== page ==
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2d
comment Iterating through an array of strings, and removing parts of their values? (BASH)
There's a do missing after the for x in ...;.
2d
comment Iterating through an array of strings, and removing parts of their values? (BASH)
My previous comment was about the answer. Now about the first comment and the missing quotes: there's a "do" keyword missing after the "for x in ..." line in the snippet of your question. Type help for in your terminal and you'll see.
2d
comment Iterating through an array of strings, and removing parts of their values? (BASH)
I did a correction but it's still not visible. You should replace the '#' by a '%'.
2d
suggested rejected edit on Iterating through an array of strings, and removing parts of their values? (BASH)
Dec
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awarded  Popular Question
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30
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Apr
10
comment Ruby on Rails Bootstrap Glyphicons not working
Worked right away, and looks cleaner than other solutions.
Feb
28
comment Efficient algorithm to find most common phrases in a large volume of text
@J.F.Sebastian thanks a lot for the reference. You're right, I completely bypassed the fact that the items are dependent. The result looks extremely interesting. Also, my apologies to Peter for contradicting. Thanks again!
Feb
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awarded  Constituent
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20
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Jan
18
revised Randomly generating coordinates inside a bounded region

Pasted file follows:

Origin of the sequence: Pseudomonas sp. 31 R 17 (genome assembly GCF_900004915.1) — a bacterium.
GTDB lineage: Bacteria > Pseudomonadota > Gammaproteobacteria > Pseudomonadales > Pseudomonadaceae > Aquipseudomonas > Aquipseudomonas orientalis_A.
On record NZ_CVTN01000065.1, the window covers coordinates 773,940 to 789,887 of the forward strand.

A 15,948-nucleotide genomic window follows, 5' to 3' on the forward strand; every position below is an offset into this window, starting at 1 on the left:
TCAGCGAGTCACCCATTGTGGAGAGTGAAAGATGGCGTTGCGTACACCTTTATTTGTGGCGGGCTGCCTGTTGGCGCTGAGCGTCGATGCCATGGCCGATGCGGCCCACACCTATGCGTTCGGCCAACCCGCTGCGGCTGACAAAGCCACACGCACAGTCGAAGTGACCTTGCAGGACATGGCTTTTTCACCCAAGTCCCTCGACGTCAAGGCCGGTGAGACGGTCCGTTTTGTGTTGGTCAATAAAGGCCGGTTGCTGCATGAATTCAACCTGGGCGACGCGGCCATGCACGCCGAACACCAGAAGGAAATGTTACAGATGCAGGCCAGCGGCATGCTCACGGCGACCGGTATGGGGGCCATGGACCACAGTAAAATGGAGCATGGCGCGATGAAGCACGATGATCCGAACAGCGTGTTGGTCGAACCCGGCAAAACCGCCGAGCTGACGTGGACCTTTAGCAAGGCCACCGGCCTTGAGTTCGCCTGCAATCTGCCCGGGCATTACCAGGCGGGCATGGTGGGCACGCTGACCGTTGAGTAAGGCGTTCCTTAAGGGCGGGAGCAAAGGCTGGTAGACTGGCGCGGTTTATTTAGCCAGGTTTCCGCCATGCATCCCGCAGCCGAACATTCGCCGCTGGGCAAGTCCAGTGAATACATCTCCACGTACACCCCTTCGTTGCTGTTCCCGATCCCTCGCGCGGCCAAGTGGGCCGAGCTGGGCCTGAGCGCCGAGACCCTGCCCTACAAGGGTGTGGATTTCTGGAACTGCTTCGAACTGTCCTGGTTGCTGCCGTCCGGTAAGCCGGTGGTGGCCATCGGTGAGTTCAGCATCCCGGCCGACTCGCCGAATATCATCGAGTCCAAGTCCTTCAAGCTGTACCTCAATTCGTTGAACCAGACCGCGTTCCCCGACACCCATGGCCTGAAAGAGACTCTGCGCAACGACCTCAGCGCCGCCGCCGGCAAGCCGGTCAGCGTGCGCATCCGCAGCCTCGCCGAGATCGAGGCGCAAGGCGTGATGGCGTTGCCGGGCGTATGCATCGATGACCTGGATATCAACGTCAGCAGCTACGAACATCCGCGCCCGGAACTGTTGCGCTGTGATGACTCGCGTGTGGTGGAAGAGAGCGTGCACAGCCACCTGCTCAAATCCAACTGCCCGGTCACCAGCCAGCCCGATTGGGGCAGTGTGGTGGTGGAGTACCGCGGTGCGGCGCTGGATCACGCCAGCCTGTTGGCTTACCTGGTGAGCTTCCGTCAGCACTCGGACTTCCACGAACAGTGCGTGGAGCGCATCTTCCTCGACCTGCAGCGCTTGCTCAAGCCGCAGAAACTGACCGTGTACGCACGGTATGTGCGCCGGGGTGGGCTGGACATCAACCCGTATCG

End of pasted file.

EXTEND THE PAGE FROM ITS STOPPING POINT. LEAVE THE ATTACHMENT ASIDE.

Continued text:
Made the title more precise.
Jan
18
suggested approved edit on Randomly generating coordinates inside a bounded region
Oct
27
comment Efficient algorithm to find most common phrases in a large volume of text
Taking your last paragraph as the real question, maybe your problem is just defining what a phrase is. If that's the question, consider a natural language processing tool like NLTK. In that context, an object that extracts phrases is called "chunker".
Oct
27
comment Efficient algorithm to find most common phrases in a large volume of text
Radix sort is linear in the worst case only if the length of the keys is O(1). You are sorting n keys (the suffixes), each one of them of size at most n. The keys being all different, their length is at least log(n), and hence the complexity of that radix sort cannot be less than linearithmic.
Oct
27
comment Efficient algorithm to find most common phrases in a large volume of text
I like the idea of uniquing words, that's one good thing. After that, constructing a sorted suffix array in linear time seems like an impossible endeavor in general, since sorting is linearithmic (unless I'm missing something obvious). Also, I think you are answering the wrong question. The question is about the most common phrase, not the longest common phrase.
Oct
18
comment How can I style an HTML select element in function of the number of options it has?
I enjoyed the reference you gave. Thanks @KenB.
Oct
18
comment How can I style an HTML select element in function of the number of options it has?
@jumpingcode I accepted your answer since I think is the one that most directly addresses the question I was asking. Thanks!
Oct
18
accepted How can I style an HTML select element in function of the number of options it has?
Oct
18
comment How can I style an HTML select element in function of the number of options it has?
It's true. The problem is that when you have two elements, you need to take care of attributes. The workaround that I already have (cited in the question), has the ability of preserving the attributes of the tags you change. In what you propose, the attributes are lost.